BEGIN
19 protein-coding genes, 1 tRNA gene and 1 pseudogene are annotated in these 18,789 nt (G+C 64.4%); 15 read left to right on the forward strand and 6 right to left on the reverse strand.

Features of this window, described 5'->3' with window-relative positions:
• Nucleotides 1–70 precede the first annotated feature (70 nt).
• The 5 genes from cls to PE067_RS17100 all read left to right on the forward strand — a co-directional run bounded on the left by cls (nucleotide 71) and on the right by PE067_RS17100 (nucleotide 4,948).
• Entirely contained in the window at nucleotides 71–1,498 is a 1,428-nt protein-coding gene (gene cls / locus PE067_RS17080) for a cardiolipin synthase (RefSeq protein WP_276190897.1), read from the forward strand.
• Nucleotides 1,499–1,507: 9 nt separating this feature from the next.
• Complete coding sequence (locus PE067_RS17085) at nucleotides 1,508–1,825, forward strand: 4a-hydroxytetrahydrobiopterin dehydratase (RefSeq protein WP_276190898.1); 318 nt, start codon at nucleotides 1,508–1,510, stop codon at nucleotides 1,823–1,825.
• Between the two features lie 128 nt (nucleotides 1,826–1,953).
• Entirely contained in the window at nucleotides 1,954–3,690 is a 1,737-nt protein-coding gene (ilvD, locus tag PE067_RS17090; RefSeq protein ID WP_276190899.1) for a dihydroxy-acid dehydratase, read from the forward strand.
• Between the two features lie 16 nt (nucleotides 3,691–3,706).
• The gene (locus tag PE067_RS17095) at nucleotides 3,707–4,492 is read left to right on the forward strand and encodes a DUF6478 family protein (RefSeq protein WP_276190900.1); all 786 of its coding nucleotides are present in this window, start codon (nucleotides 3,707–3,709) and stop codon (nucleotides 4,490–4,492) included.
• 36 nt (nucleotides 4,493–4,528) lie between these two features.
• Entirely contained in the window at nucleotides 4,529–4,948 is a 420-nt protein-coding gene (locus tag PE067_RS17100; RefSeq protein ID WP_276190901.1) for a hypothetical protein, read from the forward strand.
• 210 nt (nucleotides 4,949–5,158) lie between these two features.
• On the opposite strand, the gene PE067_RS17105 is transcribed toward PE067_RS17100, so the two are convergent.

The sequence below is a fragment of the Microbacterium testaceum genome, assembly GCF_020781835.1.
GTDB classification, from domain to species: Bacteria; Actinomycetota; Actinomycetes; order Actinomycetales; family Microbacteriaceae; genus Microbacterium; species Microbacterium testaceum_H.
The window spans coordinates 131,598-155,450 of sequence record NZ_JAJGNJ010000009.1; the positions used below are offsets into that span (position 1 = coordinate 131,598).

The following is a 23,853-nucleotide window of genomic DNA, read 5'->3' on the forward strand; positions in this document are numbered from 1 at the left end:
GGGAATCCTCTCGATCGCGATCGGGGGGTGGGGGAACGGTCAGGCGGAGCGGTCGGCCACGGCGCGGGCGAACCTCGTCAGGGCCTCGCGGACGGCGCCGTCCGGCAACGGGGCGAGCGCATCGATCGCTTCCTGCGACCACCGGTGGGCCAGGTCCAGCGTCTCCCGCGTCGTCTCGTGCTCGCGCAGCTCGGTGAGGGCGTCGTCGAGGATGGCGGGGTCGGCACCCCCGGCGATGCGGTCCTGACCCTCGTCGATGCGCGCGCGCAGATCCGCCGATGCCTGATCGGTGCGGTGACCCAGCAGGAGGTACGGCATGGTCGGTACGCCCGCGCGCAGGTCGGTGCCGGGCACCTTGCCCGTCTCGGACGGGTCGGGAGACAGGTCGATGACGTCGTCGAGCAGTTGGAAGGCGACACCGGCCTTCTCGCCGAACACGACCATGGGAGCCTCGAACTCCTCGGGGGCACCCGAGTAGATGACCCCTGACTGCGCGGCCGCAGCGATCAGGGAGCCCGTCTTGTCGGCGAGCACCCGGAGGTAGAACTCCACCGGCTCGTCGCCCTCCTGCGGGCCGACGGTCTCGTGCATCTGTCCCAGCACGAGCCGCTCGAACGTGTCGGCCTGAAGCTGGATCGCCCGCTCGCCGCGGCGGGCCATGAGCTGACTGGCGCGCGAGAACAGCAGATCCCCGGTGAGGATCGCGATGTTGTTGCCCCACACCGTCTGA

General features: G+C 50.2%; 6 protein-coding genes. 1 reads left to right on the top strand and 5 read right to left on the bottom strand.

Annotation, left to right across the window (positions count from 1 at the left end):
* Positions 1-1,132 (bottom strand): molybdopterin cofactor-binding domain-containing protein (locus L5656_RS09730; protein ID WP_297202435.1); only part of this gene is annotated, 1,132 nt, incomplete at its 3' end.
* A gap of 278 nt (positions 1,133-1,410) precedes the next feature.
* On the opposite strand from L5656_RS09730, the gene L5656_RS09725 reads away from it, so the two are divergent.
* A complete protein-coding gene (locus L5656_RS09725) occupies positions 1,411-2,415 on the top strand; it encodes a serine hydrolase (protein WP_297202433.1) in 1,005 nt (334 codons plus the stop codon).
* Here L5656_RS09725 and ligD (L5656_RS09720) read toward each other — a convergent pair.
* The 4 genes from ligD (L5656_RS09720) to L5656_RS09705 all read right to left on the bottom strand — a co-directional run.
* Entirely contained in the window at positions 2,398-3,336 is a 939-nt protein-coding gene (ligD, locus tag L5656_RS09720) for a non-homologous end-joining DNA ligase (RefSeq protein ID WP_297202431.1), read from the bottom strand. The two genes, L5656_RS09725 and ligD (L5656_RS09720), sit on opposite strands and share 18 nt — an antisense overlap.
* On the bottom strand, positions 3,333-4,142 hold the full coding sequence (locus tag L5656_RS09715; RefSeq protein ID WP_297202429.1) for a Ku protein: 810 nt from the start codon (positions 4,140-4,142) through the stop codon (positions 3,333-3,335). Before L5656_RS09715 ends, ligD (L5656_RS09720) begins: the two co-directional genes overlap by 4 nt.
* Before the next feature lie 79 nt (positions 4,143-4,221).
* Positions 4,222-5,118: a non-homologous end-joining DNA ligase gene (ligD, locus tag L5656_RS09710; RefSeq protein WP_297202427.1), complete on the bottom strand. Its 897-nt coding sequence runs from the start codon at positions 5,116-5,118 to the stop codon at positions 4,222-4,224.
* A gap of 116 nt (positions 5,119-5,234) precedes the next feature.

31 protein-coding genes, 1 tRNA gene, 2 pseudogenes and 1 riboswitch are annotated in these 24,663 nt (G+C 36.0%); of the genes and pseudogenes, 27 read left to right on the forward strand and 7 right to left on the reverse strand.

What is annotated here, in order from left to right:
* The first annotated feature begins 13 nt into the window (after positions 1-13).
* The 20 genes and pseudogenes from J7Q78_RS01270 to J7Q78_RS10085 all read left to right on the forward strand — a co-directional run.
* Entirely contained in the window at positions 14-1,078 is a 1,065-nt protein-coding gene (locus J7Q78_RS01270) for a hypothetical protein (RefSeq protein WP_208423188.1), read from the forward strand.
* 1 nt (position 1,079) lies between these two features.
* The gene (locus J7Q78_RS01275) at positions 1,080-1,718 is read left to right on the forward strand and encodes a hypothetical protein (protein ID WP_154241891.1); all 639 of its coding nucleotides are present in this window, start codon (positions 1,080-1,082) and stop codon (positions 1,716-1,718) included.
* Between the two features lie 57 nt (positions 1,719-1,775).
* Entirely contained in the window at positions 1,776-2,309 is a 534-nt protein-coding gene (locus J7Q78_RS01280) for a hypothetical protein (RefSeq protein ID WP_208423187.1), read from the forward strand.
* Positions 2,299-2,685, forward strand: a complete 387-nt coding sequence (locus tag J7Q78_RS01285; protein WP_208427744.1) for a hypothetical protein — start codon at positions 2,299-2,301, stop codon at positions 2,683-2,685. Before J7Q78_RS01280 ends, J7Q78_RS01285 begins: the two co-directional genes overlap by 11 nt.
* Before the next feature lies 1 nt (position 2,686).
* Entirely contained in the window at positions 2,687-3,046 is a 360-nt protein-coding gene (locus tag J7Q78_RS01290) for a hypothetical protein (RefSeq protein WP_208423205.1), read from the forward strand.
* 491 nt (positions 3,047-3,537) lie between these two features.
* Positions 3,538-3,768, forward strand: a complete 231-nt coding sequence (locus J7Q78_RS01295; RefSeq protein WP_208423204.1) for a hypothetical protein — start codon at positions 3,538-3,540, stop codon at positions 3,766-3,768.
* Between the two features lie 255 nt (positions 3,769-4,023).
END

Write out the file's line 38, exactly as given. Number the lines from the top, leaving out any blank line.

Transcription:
* Entirely contained in the window at positions 14-1,078 is a 1,065-nt protein-coding gene (locus J7Q78_RS01270) for a hypothetical protein (RefSeq protein WP_208423188.1), read from the forward strand.